2) More voltage to make the silicon transistors switch faster.

This will cause the ARM processor to create a LOT more heat.

The key will be to find an acceptable performance level that doesn't work the silicon hard so you don't consume a lot of power. x86 or ARM, it doesn't really matter.

Re:What are we to do with these? (1)

fbjon (692006) | more than 4 years ago | (#32042878)

But isn't that the whole point? Push for server performance by adding more processors, and you keep the performance per watt. If you really need fast individual cores for something that doesn't parallellize, it won't work, but I'd imagine the average web server farm would benefit.

Re:What are we to do with these? (1)

cheesybagel (670288) | more than 4 years ago | (#32042736)

Is this floating point multiplication? ARM processors are known for their usually horrible FP support.

Re:What are we to do with these? (1)

fbjon (692006) | more than 4 years ago | (#32042904)

Nope, just plain integers (not long).

Re:What are we to do with these? (0)

Anonymous Coward | more than 4 years ago | (#32042336)

For some, or even for most. People used to run(I haven't checked likely) web servers on Commodore 64s, it's not like my ARM-powered sub-netbook would be unable to run a real site. If it wasn't put into that little case, with a built-in battery, I would probably be using it as a file server right now.

I will be buying a few of those if they ever come out.

I wish Loongson processors had half the backing ARM has. They are damn MIPS64 processors(the newer ones) and they have been used to build the Lemote, the only laptop with completely open source software(BIOS, wireless firmware and OS(They favor GNU/Linux but OpenBSD targets the architecture as well).

Re:What are we to do with these? (1)

hattig (47930) | more than 4 years ago | (#32042496)

The ARM Cortex A8 core is roughly on par with an Intel Atom, clock for clock (maybe a little slower). Of course it tops out at 1GHz, and the Atom is available up to 1.86GHz.

The ARM Cortex A9 is faster than the A8, and will be available at up to 2GHz in single, dual and quad-core versions. A quad-core 2GHz A9 can do 10,000 DMIPS in 1.9W. I would hope that such a CPU would be coupled with decent caches and memory interface, otherwise the cores will get starved.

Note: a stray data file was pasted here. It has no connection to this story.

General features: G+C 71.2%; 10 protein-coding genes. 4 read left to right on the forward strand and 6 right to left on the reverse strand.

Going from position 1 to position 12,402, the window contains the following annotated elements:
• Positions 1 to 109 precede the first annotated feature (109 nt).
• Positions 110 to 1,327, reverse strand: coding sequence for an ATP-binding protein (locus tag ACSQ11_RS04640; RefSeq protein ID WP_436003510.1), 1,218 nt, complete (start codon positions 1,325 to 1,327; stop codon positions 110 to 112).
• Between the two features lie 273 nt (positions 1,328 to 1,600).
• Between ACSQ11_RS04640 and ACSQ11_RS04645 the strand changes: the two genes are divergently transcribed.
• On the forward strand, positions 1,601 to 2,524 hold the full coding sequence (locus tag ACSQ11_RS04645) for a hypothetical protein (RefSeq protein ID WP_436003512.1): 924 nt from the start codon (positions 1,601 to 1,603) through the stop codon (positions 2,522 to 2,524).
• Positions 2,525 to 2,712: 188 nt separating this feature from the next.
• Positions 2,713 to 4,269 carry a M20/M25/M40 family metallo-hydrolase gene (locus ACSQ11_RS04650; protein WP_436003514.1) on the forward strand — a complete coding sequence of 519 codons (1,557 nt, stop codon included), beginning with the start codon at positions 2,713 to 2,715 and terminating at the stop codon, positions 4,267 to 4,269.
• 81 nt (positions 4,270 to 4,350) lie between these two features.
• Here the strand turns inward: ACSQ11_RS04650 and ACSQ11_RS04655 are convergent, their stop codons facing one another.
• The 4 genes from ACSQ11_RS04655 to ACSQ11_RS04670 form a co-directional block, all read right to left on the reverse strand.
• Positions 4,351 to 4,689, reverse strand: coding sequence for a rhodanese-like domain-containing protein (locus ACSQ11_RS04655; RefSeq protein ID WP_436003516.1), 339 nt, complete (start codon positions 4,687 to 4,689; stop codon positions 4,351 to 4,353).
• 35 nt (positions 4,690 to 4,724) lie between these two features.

ARM also needs a 64-bit ISA, but I'm sure that they're working on it, or have even completed it.

Re:What are we to do with these? (3, Informative)

Nutria (679911) | more than 4 years ago | (#32042098)

Does this mean I'll be able to run my 10TB Oracle data warehouse on this,

Softpedia also points out that there was also no indication that the company plans to go head to head with Intel's Xeon and AMD's Opteron series

Most probably not, and definitely not if Oracle doesn't generate ARM binaries...

or would I more likely use them in my webserver farm to save on power bills?

Instead ARM may limit its options to the print and storage server market.

That's a possibility too.

Re:What are we to do with these? (1)

SpazmodeusG (1334705) | more than 4 years ago | (#32042206)

Low end stuff.
It simply can't do the high end stuff even when clocked at 2+Ghz as ARM is still a 32bit processor (there are some 64bit instructions but we're talking memory bus here).

I'm not aware of any ARM that can address more than 4GB of memory.

Re:What are we to do with these? (2, Interesting)

Nutria (679911) | more than 4 years ago | (#32042230)

Low end stuff.

And the racks upon racks of servers that average 10% capacity. Why couldn't many of them be ARM-based? (Except for the fact that they run Windows.)

Re:What are we to do with these? (1)

SpazmodeusG (1334705) | more than 4 years ago | (#32042298)

Well that's my point. That sort of thing is what the ARM will be good at. Low end stuff.

Re:What are we to do with these? (1)

hedwards (940851) | more than 4 years ago | (#32042908)